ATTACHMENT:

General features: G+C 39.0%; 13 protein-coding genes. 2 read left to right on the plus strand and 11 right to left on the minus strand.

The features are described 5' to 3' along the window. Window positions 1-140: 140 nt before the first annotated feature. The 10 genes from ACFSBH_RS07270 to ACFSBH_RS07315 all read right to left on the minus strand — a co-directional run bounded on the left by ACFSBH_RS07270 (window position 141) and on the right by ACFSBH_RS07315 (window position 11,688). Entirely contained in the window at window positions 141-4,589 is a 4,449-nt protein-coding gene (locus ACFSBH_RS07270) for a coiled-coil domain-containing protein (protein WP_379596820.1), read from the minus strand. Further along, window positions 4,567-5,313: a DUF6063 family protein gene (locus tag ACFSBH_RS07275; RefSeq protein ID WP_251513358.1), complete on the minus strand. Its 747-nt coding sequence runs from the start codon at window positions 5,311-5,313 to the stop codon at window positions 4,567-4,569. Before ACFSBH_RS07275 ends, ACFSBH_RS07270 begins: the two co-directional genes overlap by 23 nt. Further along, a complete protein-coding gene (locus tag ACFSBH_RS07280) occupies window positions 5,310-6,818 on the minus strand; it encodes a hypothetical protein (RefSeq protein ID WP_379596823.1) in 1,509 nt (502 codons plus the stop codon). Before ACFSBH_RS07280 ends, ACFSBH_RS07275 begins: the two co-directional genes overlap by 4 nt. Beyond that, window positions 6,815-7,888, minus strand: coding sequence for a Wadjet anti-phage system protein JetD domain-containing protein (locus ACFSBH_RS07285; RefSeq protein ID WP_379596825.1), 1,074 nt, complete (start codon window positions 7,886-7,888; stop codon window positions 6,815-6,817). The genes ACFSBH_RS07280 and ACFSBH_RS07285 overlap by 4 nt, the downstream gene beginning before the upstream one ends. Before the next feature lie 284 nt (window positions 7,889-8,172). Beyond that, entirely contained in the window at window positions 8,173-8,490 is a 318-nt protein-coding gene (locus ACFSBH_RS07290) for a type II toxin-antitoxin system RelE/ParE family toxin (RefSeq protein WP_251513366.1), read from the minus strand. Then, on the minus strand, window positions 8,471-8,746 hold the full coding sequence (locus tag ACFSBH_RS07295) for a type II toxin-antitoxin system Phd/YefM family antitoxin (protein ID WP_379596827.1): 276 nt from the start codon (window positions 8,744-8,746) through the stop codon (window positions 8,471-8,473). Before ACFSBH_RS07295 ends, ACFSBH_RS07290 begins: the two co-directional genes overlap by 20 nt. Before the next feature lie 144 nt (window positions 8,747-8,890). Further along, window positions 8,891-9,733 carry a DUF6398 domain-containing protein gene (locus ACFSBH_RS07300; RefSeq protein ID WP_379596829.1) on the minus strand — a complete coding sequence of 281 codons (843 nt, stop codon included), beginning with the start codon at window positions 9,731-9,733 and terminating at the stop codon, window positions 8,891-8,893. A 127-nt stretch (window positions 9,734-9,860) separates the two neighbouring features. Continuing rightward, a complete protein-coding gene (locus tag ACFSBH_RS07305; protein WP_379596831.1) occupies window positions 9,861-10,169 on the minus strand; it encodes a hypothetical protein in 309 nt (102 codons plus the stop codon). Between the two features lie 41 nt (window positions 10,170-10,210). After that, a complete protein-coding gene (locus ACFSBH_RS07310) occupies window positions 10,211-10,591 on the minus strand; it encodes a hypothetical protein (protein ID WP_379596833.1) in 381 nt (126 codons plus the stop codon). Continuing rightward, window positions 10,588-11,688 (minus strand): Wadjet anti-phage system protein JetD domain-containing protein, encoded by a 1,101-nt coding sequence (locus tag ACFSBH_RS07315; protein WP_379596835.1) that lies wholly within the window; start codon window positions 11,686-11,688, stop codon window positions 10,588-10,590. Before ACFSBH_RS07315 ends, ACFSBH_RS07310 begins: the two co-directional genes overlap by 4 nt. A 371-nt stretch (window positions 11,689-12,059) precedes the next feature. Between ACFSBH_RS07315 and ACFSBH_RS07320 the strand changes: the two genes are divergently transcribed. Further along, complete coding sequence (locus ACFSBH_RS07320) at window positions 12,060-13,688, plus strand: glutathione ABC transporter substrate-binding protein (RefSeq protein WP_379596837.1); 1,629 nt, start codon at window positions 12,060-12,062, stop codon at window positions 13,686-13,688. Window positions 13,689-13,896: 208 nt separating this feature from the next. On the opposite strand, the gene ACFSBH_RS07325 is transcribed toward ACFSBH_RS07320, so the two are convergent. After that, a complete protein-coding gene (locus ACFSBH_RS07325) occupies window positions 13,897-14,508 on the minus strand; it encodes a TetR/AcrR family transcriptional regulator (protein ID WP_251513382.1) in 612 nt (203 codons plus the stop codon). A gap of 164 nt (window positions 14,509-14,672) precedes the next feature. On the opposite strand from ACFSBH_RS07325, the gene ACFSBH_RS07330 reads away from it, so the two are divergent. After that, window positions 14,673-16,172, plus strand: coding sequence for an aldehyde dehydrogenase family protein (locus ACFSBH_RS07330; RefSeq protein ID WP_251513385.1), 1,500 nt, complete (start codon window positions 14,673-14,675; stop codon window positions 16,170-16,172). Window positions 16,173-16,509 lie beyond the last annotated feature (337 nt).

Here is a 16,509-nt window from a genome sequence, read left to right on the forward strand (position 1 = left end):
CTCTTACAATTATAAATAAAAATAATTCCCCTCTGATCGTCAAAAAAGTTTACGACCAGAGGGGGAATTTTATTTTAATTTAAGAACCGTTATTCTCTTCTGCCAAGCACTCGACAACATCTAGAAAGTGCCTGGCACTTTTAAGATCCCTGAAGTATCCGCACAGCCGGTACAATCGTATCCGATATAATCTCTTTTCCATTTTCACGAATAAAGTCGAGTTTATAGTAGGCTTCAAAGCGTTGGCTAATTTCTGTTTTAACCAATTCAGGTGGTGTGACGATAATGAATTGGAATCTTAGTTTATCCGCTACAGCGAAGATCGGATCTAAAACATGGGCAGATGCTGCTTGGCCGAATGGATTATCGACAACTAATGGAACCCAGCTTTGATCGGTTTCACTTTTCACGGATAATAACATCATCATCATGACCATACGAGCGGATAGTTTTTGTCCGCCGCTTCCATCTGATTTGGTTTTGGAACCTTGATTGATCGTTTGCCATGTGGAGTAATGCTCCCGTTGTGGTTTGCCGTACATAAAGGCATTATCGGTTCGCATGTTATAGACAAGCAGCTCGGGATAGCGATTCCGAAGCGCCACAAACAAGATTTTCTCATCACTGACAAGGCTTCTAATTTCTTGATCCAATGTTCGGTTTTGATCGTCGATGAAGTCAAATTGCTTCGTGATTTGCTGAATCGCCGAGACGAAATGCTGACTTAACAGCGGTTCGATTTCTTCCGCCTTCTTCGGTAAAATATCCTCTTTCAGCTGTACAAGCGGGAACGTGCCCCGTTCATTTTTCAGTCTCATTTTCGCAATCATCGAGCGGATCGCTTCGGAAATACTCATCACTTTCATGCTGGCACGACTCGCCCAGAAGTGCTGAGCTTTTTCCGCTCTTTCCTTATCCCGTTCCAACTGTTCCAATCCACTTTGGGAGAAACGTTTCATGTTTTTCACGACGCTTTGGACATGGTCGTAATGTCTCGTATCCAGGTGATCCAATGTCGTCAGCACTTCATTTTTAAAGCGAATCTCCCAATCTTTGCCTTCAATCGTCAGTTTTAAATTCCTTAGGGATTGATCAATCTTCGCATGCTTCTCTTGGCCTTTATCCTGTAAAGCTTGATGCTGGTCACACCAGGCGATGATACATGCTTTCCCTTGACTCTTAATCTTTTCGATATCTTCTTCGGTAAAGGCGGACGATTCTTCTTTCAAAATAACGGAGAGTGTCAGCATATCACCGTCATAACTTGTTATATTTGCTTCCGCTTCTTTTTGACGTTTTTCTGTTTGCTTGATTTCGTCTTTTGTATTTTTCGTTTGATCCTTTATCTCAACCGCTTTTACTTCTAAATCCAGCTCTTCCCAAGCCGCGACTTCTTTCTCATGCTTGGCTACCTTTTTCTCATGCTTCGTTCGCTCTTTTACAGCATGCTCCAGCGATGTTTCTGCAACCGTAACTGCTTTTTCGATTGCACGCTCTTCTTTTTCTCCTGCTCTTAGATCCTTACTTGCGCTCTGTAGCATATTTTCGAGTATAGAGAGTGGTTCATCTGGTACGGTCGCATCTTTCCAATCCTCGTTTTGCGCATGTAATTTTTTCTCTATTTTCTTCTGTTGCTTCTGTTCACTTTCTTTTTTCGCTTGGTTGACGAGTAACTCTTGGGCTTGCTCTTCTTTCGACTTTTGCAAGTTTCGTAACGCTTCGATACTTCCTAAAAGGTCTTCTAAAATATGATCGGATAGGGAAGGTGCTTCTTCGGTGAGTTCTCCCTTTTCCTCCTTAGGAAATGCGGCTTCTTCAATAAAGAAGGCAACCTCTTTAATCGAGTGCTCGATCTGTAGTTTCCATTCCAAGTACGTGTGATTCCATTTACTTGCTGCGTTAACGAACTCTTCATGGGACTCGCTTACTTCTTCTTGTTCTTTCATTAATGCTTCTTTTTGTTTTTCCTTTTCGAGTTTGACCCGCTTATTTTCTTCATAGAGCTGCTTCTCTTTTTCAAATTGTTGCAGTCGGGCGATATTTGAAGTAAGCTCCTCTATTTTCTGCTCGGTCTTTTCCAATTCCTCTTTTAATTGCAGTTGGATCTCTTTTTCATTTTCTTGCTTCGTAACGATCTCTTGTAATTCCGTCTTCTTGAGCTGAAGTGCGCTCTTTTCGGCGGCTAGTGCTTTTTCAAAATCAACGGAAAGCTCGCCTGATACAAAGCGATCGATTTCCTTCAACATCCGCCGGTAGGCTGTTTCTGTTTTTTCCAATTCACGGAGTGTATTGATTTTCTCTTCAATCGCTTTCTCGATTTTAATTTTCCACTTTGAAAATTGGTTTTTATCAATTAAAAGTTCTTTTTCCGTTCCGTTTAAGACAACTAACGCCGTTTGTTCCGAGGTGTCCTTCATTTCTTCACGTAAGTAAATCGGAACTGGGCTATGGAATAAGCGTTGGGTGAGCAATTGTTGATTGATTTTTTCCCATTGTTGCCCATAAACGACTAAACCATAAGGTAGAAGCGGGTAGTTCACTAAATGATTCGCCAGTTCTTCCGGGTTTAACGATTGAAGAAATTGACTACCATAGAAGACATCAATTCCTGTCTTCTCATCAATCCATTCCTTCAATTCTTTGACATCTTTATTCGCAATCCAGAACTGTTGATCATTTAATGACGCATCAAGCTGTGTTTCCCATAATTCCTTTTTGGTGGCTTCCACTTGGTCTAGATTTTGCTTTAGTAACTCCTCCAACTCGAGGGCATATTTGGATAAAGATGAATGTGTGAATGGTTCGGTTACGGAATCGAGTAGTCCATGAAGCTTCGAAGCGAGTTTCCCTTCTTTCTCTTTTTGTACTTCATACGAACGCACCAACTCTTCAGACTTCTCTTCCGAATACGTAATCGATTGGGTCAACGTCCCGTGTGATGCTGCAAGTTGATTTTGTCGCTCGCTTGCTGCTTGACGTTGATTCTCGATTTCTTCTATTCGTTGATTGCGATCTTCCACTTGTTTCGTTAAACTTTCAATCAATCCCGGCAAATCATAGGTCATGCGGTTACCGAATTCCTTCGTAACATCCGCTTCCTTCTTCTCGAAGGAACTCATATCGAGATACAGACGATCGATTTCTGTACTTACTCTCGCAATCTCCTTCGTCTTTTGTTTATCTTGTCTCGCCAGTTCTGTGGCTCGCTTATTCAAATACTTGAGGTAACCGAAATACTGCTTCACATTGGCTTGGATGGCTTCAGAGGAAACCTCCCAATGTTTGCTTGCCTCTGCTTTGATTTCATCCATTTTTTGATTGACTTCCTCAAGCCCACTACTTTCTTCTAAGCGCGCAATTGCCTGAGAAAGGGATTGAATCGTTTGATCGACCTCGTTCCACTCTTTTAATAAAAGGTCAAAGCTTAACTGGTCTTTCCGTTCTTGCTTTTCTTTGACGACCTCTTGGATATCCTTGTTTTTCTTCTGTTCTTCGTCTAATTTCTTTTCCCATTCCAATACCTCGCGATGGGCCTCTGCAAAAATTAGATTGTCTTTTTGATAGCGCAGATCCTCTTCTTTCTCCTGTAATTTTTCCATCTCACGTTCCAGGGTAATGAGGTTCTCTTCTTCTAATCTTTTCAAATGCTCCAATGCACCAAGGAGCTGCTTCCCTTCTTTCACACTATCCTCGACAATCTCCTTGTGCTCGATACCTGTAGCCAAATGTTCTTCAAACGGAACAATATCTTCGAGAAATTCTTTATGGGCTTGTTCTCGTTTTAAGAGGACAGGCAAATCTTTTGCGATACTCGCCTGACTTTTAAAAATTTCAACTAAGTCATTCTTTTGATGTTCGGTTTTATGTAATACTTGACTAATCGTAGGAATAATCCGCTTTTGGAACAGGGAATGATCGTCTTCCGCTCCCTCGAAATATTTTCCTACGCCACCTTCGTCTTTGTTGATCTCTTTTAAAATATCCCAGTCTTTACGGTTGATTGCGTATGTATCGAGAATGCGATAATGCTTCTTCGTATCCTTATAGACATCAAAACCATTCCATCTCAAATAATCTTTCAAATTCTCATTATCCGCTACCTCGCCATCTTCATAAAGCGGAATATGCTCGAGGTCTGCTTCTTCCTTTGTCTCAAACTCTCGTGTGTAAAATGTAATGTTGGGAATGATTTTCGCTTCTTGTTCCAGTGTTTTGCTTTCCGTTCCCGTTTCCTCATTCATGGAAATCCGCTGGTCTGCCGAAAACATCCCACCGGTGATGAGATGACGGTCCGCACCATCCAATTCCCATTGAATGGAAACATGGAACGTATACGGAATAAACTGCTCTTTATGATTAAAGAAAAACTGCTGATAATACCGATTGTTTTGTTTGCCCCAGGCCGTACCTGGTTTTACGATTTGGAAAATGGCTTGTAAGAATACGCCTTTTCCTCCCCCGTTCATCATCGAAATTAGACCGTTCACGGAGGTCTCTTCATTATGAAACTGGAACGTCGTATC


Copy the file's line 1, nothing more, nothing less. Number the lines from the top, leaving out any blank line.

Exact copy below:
General features: G+C 39.0%; 13 protein-coding genes. 2 read left to right on the plus strand and 11 right to left on the minus strand.